January 2013 was a funny month for Brazilian football.
Having recently lost manager Mano Menezes and waiting to play the first match under Luiz Felipe Scolari, the national team was rattled. Many fingers were being pointed at Neymar; at the time, he'd yet to choose between financial gains in Brazil and the leap of faith of a move to European football, a clear acid test for the Santos wonder boy.
In fact, Lucas Moura was pretty much stealing Neymar's thunder thanks to his 43 million euro move from Sao Paulo FC to Paris Saint-Germain. He was the one perceived to be accepting a challenge, albeit being six months younger than his national team colleague.
Yet, the two players couldn’t be in more different situations as the calendar year comes to an end. While Neymar has settled down reasonably well at Barcelona, sending a massive "shush" to a lot of critics by stepping up big time at the international level, Moura has gone the other direction.
Not only has the 21-year-old failed to establish himself in the Selecao first XI, but he's been gradually fading away from Felipao's plans to the point of being left out of the team's last two friendlies. On the club front, the arrival of Edinson Cavani has threatened his starting spot there, too.
While Neymar hasn't completely set Europe on fire, he looks much more comfortable abroad than Moura. The PSG forward might indeed be getting more playing time than many expected this season, but nine starts in 19 Ligue 1 matches so far would hardly make one jump with joy.
Anyone who briefly bumped into the boy the last time he showed up for national duty back in October could see that he was worried. "I have to remember what brought me to the Selecao and to PSG. I need to believe in my quality," Moura told the Brazilian media in a very deflated pitchside news conference at the Bird's Nest in Beijing.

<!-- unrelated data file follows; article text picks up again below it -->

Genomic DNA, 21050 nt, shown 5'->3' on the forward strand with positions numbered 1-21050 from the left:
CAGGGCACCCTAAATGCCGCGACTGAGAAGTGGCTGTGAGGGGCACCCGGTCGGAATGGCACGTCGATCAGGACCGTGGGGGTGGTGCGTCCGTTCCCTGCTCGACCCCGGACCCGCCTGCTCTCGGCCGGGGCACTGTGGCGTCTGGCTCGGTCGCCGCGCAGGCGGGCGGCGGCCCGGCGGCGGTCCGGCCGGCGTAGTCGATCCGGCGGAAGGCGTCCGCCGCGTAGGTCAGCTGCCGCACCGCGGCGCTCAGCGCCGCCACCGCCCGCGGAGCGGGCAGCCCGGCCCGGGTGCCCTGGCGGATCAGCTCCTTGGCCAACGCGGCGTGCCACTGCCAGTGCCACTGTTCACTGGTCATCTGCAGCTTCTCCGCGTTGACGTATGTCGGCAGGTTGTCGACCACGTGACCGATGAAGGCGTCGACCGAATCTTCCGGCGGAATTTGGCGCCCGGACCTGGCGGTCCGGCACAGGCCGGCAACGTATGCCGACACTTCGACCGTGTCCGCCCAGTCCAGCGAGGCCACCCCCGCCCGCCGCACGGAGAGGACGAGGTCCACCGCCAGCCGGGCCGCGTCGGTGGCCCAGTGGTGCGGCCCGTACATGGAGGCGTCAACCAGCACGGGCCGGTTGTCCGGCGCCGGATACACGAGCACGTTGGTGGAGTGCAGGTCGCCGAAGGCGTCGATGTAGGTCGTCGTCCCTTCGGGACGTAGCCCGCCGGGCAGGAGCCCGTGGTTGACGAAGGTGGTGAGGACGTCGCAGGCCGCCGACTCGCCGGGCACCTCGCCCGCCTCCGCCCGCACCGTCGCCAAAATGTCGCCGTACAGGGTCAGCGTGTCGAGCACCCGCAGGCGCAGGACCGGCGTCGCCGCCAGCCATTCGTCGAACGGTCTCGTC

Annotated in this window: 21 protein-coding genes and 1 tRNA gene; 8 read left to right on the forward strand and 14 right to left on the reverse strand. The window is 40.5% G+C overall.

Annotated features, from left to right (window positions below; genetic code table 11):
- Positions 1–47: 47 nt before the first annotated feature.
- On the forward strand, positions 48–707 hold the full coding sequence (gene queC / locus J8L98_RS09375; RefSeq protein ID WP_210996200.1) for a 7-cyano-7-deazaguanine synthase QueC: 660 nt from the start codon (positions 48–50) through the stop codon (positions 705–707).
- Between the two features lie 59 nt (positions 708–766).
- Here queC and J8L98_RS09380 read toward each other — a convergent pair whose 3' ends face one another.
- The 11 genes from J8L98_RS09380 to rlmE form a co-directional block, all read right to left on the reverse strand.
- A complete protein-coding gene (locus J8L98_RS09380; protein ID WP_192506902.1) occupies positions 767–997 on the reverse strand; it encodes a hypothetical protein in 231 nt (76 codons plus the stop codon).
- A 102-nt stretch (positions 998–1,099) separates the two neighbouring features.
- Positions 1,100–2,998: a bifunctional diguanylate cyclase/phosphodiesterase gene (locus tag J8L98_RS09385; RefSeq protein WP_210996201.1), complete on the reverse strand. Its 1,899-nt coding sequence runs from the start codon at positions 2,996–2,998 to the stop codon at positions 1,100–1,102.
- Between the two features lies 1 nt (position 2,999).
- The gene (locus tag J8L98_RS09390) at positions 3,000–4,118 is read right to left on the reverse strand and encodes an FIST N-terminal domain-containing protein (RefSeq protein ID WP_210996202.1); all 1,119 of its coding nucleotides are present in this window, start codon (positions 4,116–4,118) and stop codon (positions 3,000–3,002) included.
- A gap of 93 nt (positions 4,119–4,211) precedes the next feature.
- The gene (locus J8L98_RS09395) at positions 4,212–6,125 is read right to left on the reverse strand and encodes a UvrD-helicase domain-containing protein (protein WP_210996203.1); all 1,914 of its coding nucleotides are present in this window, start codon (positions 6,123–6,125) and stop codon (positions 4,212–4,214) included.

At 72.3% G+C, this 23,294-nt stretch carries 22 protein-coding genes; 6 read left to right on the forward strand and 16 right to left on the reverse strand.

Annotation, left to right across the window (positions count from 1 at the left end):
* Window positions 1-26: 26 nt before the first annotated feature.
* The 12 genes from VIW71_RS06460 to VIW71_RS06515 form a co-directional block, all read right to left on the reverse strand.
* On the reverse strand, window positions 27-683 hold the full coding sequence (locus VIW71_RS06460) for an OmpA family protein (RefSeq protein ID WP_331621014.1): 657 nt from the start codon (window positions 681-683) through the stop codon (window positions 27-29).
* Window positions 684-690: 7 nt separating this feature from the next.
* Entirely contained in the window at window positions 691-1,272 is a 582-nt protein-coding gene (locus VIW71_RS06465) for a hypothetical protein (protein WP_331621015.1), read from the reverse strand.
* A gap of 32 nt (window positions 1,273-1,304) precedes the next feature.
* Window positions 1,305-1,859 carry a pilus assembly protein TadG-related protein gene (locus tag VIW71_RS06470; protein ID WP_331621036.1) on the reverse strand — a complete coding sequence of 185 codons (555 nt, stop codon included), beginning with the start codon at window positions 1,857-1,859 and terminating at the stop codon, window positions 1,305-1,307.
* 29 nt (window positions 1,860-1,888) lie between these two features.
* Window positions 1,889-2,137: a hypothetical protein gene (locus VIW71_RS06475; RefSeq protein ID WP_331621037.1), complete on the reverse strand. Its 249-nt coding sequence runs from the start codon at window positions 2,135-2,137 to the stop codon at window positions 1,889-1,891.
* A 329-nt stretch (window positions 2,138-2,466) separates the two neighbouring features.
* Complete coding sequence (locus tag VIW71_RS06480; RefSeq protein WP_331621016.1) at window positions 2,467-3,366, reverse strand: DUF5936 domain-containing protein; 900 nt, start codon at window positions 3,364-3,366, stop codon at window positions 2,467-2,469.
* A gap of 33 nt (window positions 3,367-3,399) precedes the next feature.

In fairness, he has shown signs of improvement in France, with a couple of useful goals and crucial assists during a tense game of title-chasing cat and mouse with Monaco. But Lucas' chances of making it to the World Cup have still decreased all the while. After falling down the pecking order courtesy of Scolari's preference of using Hulk on the right side, along with Bernard's blooming, Moura now faces fresher competition in the form of Chelsea's Willian and a resurgent Robinho.
This decline has unsurprisingly sparked a festival of rumors about a transfer in January, including a possible interest from Manchester United, who were previously linked to the winger before PSG came and flexed their financial biceps. Some stories even linked him to a possible return to Brazil -- on loan to Sao Paulo -- as a tactic to reignite his career and earn some attention from Big Phil.
Yet Lucas is showing no signs of giving up so easy. "I have no intention to go back to Brazil. I have my career goals in Europe and will work hard to achieve them," he explained in a recent interview with ESPN in Brazil. "As for PSG, it’s my first full season at the club and I need to be patient and soldier on to get more opportunities."
PSG and Brazil teammate Marquinhos believes Lucas might actually have been spurred on by his latest omission from the Brazilian squad -- curiously enough, the defender was present at the North American tour Moura missed last November. "The great thing about Lucas is that he never really moaned about being dropped. Of course you could see he was a bit sad but instead of sulking Lucas has been working his socks off. He's a gifted guy and no one should doubt his quality," Marquinhos said.
Time, however, is not on Lucas' side and it could take a very special second half of the season to get Scolari convinced that the PSG man deserves another shot. And so far, a reunion with his former Brazil U-20 teammate Neymar is looking quite unlikely.
After ending 2012 as an "it boy" in Brazilian football, Moura finds himself a bit lonely in Paris, a crucial winter for his career.